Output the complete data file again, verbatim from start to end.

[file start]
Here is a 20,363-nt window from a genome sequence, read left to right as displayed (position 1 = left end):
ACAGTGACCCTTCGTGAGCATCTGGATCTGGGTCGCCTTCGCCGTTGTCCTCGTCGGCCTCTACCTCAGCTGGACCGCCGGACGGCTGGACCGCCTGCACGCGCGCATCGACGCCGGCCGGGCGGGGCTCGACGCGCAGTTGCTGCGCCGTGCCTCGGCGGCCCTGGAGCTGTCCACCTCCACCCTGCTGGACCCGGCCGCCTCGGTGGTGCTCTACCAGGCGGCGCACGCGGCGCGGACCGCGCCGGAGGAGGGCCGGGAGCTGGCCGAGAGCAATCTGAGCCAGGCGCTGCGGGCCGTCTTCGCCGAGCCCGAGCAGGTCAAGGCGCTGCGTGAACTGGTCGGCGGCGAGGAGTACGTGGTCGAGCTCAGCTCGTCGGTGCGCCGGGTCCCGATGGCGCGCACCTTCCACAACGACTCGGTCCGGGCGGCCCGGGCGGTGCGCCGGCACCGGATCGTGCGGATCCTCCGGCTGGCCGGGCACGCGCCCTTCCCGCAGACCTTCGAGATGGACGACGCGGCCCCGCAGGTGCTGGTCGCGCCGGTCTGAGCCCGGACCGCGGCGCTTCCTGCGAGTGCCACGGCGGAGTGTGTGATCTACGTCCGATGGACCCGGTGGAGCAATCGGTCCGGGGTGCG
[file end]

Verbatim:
Here is a 20,363-nt window from a genome sequence, read left to right as displayed (position 1 = left end):
ACAGTGACCCTTCGTGAGCATCTGGATCTGGGTCGCCTTCGCCGTTGTCCTCGTCGGCCTCTACCTCAGCTGGACCGCCGGACGGCTGGACCGCCTGCACGCGCGCATCGACGCCGGCCGGGCGGGGCTCGACGCGCAGTTGCTGCGCCGTGCCTCGGCGGCCCTGGAGCTGTCCACCTCCACCCTGCTGGACCCGGCCGCCTCGGTGGTGCTCTACCAGGCGGCGCACGCGGCGCGGACCGCGCCGGAGGAGGGCCGGGAGCTGGCCGAGAGCAATCTGAGCCAGGCGCTGCGGGCCGTCTTCGCCGAGCCCGAGCAGGTCAAGGCGCTGCGTGAACTGGTCGGCGGCGAGGAGTACGTGGTCGAGCTCAGCTCGTCGGTGCGCCGGGTCCCGATGGCGCGCACCTTCCACAACGACTCGGTCCGGGCGGCCCGGGCGGTGCGCCGGCACCGGATCGTGCGGATCCTCCGGCTGGCCGGGCACGCGCCCTTCCCGCAGACCTTCGAGATGGACGACGCGGCCCCGCAGGTGCTGGTCGCGCCGGTCTGAGCCCGGACCGCGGCGCTTCCTGCGAGTGCCACGGCGGAGTGTGTGATCTACGTCCGATGGACCCGGTGGAGCAATCGGTCCGGGGTGCG